Among the extra features is an mp3 player and a program for image display. The music player is good, but not quite in the same class as Mio.
MOBILE RECOMMEND! NAVIGON delivers the truest navigator and has neither the mp3 or picture display.
NAVIGON 7000T Europe
NAVIGON 7000T does not play mp3. It also doesn’t show images. NAVIGON is the most pure car navigator. The Navigator becomes better by not having to jostle with different entertainment features? Any such connection may not be available, but there is no doubt that Navigon has one of the better software.
The interface, mainly maps in 3D mode, is the best looking and features is both powerful and easy to get started with. Points of interest as gas stations and restaurants are presented on the map with the logo, so it’s easy to see if your favorite chain is represented along the way. The screens contain a lot of information, but the presentation is smarter than the Mio, so it never gets messy even for inexperienced users.
Text input does not hold the same class as Mio, but works otherwise without complaint.
NAVIGON 7000T comes with a tmc antenna, but it’s unfortunately not integrated in the bracket so the contact must be pressed into the drive itself. Once in place, the function works well and you can use three different modes-the Navigator can reschedule your route so you don’t have to run into the lanes and road works, it can warn of obstacles and let you make the decision about the route should be changed or finally ignore the information and let you discover the obstacles when you come to them.
NAVIGON 7000T do not work as fast as Garmin or Mio, but delays in the translation of routes is entirely acceptable. The graphics flow nicely despite the fancy 3D effects and contributes to a positive overall impression.
Winner of user-friendliness: Navigon 7000T and Garmin Nuvi 670
Winners features: Magellan Crossover GPS and Garmin Nuvi 670
Garmin Nuvi 670 gets the highest score, but the difference in score is not as great as the difference in price compared to competitors. About Mio and Navigon manages to push the speech synthesis in their devices, but that the price gets too high, it becomes tougher for Garmin to retain the top spot. Garmin’s high score is the result of a great and friendly user interface, large maps, important features like tmc and speech synthesis as well as a good format for your pocket. NAVIGON is appointed “good buy” as it is both good and affordable. Although Packard Bell appoints “good buy”.
Phones with built-in gps
Built-in gps is about to sail up as a major trend among handsets. Nokia N95 and HTC are two current smartphones that comes with navigator features. What you will find the best?
Nokia N95 shows your position, but for navigation, you pay extra.
The built-in gps antenna in the Nokia N95 is not as sensitive as navigators with SiRFstarIII. It is difficult to get in touch with satellites through the window when I test my phone indoors, but if I go a few meters outside the door so it works great. It’s no problem to get a good signal through the windscreen of the cars I had access to during the test. There is no connection for external gps antenna on the N95, so if your car have an athermic windscreen can be difficult to use the N95.
The Navigator is started with the “Maps” in the cell phone and the program is the same as Nokia provides under the names of Nokia Maps and Smart2Go. You can see your position on a map and browse for different sites, but for navigation with voice instructions, you must order a service subscription. The price for the navigation in the North is 60 USD for 7 days and then there are a number of different steps up to a treårsprenumeration which costs £ 651. In addition to the navigation functions, you can order the “city guides”-about the same information called points of interest in other navigators. Instructions sound great and it’s quick to download the voices over the 3 g network.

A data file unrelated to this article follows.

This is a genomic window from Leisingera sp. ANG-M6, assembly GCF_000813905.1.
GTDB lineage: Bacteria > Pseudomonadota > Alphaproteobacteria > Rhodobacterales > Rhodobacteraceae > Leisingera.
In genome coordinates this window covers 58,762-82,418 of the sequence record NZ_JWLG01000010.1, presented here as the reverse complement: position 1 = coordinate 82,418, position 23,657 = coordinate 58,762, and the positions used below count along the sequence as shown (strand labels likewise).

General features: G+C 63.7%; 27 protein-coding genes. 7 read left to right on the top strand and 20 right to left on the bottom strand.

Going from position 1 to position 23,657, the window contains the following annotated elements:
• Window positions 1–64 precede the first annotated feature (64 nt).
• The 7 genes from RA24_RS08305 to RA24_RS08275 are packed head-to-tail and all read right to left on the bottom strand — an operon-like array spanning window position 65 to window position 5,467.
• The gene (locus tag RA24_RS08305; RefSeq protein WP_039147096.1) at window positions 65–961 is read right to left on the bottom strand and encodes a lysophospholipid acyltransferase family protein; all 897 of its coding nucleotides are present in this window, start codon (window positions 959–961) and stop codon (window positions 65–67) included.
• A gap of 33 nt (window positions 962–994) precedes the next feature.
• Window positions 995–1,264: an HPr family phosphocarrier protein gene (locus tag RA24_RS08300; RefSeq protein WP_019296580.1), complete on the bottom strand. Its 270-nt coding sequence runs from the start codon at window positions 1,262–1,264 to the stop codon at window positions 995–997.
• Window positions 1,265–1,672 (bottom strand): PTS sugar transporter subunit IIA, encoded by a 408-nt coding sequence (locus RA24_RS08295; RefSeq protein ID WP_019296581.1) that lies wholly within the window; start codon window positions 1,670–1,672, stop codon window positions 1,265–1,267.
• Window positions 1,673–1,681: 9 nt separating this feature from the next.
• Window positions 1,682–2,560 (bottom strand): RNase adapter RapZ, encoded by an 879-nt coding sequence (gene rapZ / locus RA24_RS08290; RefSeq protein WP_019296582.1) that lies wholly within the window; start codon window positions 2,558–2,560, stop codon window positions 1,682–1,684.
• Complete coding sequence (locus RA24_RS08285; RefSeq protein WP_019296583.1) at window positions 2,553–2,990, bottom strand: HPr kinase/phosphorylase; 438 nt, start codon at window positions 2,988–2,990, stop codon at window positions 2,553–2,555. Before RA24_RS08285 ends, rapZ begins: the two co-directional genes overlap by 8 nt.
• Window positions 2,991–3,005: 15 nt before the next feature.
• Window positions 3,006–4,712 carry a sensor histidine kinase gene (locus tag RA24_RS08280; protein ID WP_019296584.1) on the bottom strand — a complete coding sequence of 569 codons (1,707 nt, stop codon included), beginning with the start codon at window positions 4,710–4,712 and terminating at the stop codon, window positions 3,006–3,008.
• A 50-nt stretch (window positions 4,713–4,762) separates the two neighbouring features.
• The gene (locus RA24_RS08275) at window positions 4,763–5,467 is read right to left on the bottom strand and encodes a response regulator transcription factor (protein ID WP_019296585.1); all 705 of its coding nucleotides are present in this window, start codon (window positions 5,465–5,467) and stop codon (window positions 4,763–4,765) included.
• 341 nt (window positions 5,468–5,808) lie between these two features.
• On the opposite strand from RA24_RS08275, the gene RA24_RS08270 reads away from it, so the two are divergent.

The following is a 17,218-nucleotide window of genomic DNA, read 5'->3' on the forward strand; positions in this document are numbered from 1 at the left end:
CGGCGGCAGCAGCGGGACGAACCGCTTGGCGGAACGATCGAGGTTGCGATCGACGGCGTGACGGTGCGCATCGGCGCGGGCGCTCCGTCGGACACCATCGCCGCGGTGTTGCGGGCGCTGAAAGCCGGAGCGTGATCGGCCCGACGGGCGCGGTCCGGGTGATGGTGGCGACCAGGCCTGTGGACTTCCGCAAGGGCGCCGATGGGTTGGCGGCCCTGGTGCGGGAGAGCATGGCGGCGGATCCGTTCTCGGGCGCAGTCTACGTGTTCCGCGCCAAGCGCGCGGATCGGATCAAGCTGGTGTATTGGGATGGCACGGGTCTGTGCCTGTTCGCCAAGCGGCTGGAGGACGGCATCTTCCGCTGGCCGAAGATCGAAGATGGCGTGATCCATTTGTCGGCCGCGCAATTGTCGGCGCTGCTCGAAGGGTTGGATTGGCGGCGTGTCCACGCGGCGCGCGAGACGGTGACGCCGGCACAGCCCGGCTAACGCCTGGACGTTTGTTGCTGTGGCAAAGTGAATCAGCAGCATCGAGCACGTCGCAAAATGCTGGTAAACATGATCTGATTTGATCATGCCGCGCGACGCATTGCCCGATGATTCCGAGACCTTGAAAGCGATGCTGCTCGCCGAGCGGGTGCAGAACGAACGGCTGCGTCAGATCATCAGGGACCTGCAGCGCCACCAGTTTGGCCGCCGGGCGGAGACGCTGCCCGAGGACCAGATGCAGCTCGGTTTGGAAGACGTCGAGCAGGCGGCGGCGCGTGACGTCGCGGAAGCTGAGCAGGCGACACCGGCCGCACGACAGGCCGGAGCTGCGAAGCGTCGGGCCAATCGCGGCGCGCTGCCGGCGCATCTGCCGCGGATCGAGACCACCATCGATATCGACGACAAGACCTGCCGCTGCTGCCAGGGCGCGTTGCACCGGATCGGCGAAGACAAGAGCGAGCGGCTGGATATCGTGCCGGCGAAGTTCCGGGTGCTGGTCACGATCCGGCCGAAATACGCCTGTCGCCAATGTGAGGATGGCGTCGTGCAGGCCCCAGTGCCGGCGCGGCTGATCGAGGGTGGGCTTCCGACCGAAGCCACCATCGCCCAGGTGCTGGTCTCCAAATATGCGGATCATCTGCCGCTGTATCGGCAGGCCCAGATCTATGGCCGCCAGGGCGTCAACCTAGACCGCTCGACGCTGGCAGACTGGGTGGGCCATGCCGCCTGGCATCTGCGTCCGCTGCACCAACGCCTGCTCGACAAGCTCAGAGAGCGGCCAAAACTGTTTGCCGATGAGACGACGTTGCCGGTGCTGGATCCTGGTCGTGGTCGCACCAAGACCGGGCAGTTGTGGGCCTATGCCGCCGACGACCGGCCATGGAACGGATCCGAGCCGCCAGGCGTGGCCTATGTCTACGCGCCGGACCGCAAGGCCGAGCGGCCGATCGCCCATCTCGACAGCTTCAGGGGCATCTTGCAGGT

Nokia software works similarly to the Wayfinder you download maps to your environment via the mobile phone’s internet connection. It is also possible to download maps to the memory card via a computer. The interface is neat and easy to get started with, but the small screen that has no touch operation cuts the overall impression of the Nokia N95 as navigator. A plus for the opportunity to submit their own position as text messages to other mobile phones.
BEST IN TEST! Everything included from the start and the gps receiver is of expert Sirf3-type.
To be a mobile with PocketPC HTC P3300 feels really smooth. However, it is slightly larger than the N95. The touch screen has qvga resolution-the same number of pixels as in Nokia N95 but the surface is larger. The built-in gps receiver is a SiRFstarIII and wouldn’t the sensitivity range, there is also the possibility to connect an external antenna. The software in the mobile phone is Our site Navigator 6 and maps for Western Europe included. Unlike Nokia N95 includes everything needed for navigation when you purchase your phone. It requires no extra subscription. However, there is a range of additional services, such as traffic information and weather over gprs.
The joystick seems frail and delicate, so I prefer to use the touch screen, but the whorl that surrounds the joystick works very well for zooming in and out of maps. The interface is a bit “rougher” than Nokia’s mapping software, but the functionality is more and it’s easy to get started. Our site program is linked to a special gps button on your phone, so you never need to browse the phone’s menus to start the Navigator. HTC P3300 is sold in different packages, so make sure you get it with the all important accessories such as car charger and bracket.
Winner-mobiles with integrated gps
HTC wins this mini-duel. The premium package includes everything needed for car navigation, and you don’t need to buy a subscription to get driving instructions. Our site program is almost as fast as an all-in-one navigator and SiRFstarIII receiver has good sensitivity.